With today being our final day in Vienna, we wrapped up the itinerary with a trip to a couple of interesting landmarks.
That is, unfortunately, all we could cram in – not surprising after we were so full from chowing down on a gargantuan meal the night before.
If you follow either of my Facebook or Instagram pages, then you will most likely have seen a picture of the ‘Big Mama Burger,’ one of the mega options available at XXL Restaurant Leopoldauer Alm, which is a ten-minute ride on the U-Bahn from the city centre.
Two of the lads didn’t feel up to taking on Big Mama, so me and Tom decided to give it a go. The burger, which was intended for four people, was €40 and came with a hefty serving of fries, onion rings and dipping sauce.
For €20 each, we certainly got our money’s worth, battling through three-quarters of the burger before throwing the towel in.
To be fair to the both of us, we were trying to tackle double portions which alone would be a mammoth task.
Between the thick slices of bread at the top and bottom of the burger, there was a large helping of lettuce, tomatoes and cucumber, a thick, 1.3-kilogram patty, three thick layers of sliced smoked meat, an abundance of cheese, lots of red onion and a lavishing of thousand island dressing.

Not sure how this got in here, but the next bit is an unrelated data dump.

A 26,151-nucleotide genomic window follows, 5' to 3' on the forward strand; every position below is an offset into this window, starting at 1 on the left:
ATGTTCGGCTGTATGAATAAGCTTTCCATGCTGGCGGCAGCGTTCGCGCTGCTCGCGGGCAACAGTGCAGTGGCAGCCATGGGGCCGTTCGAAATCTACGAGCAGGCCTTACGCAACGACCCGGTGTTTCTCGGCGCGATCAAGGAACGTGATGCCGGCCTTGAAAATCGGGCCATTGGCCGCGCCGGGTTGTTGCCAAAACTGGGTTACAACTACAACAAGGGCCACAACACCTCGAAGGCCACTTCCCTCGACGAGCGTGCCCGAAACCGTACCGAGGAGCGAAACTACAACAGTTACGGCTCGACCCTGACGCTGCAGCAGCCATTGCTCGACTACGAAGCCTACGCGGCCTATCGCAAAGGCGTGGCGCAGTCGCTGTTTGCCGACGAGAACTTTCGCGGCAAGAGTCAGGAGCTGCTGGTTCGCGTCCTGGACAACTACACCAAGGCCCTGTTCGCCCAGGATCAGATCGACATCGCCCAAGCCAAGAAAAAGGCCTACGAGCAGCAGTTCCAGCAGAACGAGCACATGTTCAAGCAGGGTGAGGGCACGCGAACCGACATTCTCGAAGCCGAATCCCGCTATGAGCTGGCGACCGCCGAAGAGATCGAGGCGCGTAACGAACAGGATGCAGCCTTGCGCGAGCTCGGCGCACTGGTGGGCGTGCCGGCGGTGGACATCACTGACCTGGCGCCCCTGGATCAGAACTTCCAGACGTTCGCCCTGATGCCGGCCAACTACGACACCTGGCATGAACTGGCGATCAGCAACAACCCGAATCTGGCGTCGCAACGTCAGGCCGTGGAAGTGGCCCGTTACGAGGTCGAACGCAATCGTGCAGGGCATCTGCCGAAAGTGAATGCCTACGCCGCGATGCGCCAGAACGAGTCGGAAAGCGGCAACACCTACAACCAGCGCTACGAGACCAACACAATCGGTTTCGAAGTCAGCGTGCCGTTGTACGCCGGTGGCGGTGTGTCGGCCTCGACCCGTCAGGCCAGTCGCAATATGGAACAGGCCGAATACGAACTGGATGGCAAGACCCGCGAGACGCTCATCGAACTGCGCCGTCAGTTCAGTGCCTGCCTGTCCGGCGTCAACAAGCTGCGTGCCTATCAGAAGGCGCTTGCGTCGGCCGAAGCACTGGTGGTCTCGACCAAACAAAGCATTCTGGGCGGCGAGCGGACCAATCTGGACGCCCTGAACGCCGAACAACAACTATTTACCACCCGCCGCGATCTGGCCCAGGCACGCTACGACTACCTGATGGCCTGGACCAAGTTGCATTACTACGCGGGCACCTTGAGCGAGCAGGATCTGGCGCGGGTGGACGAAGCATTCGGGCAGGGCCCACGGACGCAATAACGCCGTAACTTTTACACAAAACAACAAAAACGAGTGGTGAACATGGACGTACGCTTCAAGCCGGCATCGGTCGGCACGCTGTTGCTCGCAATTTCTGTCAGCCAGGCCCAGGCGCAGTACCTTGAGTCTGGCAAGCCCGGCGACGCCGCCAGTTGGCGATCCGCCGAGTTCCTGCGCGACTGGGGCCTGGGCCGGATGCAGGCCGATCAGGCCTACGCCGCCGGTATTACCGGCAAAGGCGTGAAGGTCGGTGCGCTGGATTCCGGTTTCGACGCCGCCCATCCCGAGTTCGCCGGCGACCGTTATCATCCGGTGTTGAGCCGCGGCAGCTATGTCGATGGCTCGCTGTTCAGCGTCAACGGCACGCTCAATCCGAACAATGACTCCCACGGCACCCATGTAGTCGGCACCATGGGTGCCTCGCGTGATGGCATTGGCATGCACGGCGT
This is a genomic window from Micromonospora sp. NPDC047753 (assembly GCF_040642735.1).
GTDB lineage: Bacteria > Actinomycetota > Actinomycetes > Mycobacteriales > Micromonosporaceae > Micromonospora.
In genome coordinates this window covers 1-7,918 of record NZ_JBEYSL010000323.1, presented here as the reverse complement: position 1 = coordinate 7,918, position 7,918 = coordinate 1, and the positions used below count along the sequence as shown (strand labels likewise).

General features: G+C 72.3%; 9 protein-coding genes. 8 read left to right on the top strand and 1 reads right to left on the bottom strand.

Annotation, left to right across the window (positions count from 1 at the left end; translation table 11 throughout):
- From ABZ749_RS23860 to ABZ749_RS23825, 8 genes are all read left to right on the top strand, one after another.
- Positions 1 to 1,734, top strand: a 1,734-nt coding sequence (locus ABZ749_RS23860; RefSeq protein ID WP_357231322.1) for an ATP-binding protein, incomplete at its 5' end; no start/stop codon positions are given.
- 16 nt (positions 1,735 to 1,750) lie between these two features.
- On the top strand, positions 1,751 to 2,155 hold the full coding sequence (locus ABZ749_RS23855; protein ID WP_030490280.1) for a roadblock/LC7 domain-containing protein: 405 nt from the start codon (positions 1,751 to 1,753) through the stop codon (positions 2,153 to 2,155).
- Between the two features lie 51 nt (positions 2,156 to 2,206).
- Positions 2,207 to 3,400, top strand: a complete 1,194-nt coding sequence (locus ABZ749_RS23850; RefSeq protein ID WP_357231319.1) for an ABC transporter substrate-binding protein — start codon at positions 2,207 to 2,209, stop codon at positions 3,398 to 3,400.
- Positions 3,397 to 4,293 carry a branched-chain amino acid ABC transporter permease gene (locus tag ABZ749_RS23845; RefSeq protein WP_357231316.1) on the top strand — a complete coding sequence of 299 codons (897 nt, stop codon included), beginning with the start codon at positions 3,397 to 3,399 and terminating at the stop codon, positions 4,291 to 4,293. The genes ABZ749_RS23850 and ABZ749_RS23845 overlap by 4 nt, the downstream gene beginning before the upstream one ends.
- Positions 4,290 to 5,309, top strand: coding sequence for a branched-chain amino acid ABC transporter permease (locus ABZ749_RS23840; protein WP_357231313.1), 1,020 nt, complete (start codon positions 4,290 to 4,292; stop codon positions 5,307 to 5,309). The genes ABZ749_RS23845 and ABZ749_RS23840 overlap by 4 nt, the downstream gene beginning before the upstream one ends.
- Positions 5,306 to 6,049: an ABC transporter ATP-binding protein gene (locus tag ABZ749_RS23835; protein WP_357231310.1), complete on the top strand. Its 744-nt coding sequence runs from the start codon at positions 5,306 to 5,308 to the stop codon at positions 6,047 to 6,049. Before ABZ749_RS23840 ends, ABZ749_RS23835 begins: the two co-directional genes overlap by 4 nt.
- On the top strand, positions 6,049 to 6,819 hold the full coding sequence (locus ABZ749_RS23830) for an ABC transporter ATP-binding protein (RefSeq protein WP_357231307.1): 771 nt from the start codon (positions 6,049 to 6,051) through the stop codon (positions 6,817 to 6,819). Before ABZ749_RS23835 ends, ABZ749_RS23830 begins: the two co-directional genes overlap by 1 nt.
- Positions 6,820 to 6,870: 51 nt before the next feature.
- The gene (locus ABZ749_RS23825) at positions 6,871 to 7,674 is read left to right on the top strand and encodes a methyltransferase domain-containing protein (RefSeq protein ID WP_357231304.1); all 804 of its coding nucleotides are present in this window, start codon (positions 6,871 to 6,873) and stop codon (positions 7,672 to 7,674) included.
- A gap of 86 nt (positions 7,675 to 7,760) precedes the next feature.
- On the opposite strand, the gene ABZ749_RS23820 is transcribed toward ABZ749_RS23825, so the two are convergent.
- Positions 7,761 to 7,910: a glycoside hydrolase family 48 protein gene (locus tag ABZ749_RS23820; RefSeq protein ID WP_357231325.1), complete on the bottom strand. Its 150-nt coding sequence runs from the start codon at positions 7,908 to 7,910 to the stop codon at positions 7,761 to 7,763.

Last night it was our Everest, and stomach cramps were apparent at 5am this morning, as if to remind me that Big Mama is still the boss.
Luckily we were both okay when we awoke properly, and after checking out of the hotel headed back towards Stephensplatz, from which we all enjoyed a short walk in the sun to the Judenplatz Holocaust Memorial.
I was initially surprised that there wasn’t more to it, although I’m sure more information could have been found in the Jewish Museum, located just a few feet away.
The memorial itself, however, was quite impressive. A collection of plain, outward-facing books pays homage to the 65,000 Austrian Jews murdered by the Nazi regime. No wonder it is also called the Nameless Library.
On the floor, the names of all of the concentration camps where they were all killed were inscribed alongside epitaphs in both German and English.
Although it is a poignant reminder of the atrocities committed over seven decades ago, we didn’t take much time to reflect because we had to head off quickly to the Donauturm – or Danube Tower.
Here we paid just under €7 to head up to the observation deck, which gave stunning 360-degree views of the surrounding areas through a caged outdoor area, and an indoor deck with floor-to-ceiling glass panels.
The rest of the lads wanted some refreshments and we headed up to the café above the observation deck. Coffees, cake and a hot chocolate were the order of the day, and it was all enjoyed, again, with an impeccable view over the greater Vienna area. The café and above restaurant also rotate, so it is possible to enjoy the entire panorama from the comfort of your own seat.
With time winding down until our 15:10 coach to Prague, we had to make a dart from the tower, grab a quick bite to eat for lunch, and race to Vienna Erdberg bus station.
Despite some last-minute panic, we managed to get there about five minutes before the coach was due to depart. It was at that moment I received a text message on my phone saying that the service had been delayed about 10 minutes due to ‘operational difficulties.’ So much for rushing.
In the end we arrived in Prague this evening. On first look, it seems a lot different to Vienna. One thing’s for certain, though, I won’t be having a large for my evening meal tonight.